That being said, I have to say Canada Day in Timmins was a blast. We had the wrap up to the eight day concerts and fireworks and it was one of the best things to ever happen in this town. It was great to see everyone in such an upbeat mood for a whole week. Even the Sons of Maxwell were back home to perform... and they gave a shout-out to Glen MacNeil!
I have to admit that Claudette and I were getting a bit tired of going out and partying every night, but we sure had fun. The weather wasn’t perfect, but after awhile, it didn’t seem to matter. When you’re with people and everyone seems to be having a good time, no one cares about the weather.

So I saw Johnny Reid perform for the first time and now I am a big fan. Keith Urban was okay, but Reid stole the show in my opinion. 

Monday, June 26, 2017

Great kickoff to Stars and Thunder

Was more than pleased this weekend to take in the opening of the Stars and Thunder event in Timmins which kicked off with a huge St. Jean Baptiste celebration. The fireworks show provided by Team France was outstanding. Last night we saw Sass Jordan and David Wilcox. Fireworks were by Team Italy. Tonight Tom Cochrane and Red Ryder take the main stage. It’s nice when a small town like Timmins steps up and tries something new. Otherwise we’d all be in our rec rooms watching re-runs of Bonanza or hovering over Facebook trying to think of something clever to say. 

Monday, June 12, 2017

Too many e-mails.

OMG people are going crazy with e-mails and twitter. So I was feeling proud of myself recently when I brought my work e-mail account down to about 200 in the Inbox. So I got busy on some special projects and ignored the e-mail account for a couple of days.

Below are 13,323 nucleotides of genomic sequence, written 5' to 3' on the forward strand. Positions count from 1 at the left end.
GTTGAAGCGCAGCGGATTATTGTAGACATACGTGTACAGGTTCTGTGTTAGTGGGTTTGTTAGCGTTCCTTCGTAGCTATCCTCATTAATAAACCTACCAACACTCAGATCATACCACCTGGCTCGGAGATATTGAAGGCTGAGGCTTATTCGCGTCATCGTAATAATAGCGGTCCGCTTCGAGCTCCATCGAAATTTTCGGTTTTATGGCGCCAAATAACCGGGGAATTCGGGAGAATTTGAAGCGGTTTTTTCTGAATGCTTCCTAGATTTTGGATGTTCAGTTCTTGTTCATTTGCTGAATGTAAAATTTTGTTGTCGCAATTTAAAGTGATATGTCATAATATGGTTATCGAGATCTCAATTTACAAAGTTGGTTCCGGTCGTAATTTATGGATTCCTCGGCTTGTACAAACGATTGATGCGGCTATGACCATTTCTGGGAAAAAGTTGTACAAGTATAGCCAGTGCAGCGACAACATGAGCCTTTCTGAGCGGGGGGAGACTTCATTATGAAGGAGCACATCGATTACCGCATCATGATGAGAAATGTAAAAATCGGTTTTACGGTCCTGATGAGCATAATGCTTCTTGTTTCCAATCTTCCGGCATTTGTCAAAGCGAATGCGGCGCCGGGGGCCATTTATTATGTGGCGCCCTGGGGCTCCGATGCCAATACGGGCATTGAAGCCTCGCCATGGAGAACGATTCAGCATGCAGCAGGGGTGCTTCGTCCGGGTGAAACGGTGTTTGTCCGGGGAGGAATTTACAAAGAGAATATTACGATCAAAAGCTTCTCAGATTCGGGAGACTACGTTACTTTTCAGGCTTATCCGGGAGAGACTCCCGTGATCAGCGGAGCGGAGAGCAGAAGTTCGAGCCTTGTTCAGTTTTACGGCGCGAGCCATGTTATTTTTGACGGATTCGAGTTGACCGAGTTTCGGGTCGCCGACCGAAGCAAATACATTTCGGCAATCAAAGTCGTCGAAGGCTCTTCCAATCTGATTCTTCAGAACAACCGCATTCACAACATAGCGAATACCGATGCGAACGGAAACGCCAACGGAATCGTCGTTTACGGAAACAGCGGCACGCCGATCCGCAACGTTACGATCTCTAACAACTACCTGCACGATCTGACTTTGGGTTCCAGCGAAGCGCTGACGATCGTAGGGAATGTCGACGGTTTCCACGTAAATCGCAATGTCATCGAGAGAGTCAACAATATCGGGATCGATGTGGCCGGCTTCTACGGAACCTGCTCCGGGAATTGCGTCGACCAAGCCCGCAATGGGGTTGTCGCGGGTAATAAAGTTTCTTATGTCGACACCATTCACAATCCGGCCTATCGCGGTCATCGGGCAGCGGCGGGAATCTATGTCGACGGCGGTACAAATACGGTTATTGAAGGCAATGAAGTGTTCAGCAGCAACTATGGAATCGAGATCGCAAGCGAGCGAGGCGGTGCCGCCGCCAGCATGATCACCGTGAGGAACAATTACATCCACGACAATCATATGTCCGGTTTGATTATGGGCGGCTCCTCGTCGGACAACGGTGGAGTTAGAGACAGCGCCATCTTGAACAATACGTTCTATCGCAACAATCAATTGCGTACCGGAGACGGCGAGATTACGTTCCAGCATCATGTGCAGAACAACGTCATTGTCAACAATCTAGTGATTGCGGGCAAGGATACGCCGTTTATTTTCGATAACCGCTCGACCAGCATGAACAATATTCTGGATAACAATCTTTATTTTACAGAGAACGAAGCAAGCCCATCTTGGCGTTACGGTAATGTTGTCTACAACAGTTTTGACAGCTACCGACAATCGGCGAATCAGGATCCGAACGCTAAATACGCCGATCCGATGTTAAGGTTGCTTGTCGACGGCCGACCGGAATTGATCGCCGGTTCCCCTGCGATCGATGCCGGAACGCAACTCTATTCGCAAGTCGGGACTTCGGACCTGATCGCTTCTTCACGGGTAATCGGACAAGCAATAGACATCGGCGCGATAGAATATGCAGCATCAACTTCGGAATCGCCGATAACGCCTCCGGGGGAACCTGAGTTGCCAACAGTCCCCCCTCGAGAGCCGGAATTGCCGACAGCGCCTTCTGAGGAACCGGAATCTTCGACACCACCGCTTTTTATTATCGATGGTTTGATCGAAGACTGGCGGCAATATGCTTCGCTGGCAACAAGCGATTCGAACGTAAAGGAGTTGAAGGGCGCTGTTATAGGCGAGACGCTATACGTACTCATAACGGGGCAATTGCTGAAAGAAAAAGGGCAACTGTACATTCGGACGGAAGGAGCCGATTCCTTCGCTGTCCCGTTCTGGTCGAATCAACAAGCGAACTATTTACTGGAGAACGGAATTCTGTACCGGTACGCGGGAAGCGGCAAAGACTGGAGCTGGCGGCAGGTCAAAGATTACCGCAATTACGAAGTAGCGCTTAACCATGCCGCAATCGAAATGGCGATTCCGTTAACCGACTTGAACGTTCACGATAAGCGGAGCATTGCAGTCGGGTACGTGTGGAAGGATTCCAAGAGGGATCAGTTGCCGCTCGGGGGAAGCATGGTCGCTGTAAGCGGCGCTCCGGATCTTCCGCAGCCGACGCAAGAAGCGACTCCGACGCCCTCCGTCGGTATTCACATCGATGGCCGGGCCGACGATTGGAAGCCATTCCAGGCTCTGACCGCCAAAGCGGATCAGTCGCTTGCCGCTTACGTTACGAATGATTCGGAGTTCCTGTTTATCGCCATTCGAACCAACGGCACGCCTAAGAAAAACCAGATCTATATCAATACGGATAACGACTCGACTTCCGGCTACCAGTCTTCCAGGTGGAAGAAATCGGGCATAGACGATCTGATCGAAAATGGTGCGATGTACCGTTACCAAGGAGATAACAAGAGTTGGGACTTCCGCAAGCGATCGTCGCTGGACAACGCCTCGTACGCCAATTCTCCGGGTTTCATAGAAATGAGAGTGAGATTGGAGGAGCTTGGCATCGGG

There are now more than 600 in the Inbox. The really important e-mails from my key sources automatically go to my phone, so I thought I wasn’t missing much. But there’s the thing. I have to give each note a quick look to figure out whether to keep it. Every now and then, there is something really important that comes through. Problem is that everybody and every group out there is sending out e-mails now. If the Liberals put out a news release, the Cons and NDP feel they have to react to it. So they put out their e-mails. And if there is a looming labour dispute, such as the possible LCBO strike in Ontario, you can expect half a dozen e-mails every time somebody squeaks. So everybody has an opinion on everything. And they have to tell everybody. Crazy. 

Monday, May 29, 2017

Cod chowder

Talking about food, it's interesting to find out what others have NOT tried. Claudette and I talked recently about the importance of eating more fish. But it is so hard to find fish you can trust. For reasons I have written here before, I don't trust fish from China. So we were at the fish counter on the weekend and bought some fresh (Well, as fresh as you can get in Timmins!) Atlantic cod. Picked up some cream, red potatoes, corn on the cob, green onions, celery and more. A few hours later, we were enjoying a very tasty and filling cod chowder along with some homemade biscuits. Claudette had not ever had a chowder before, but she said she liked it!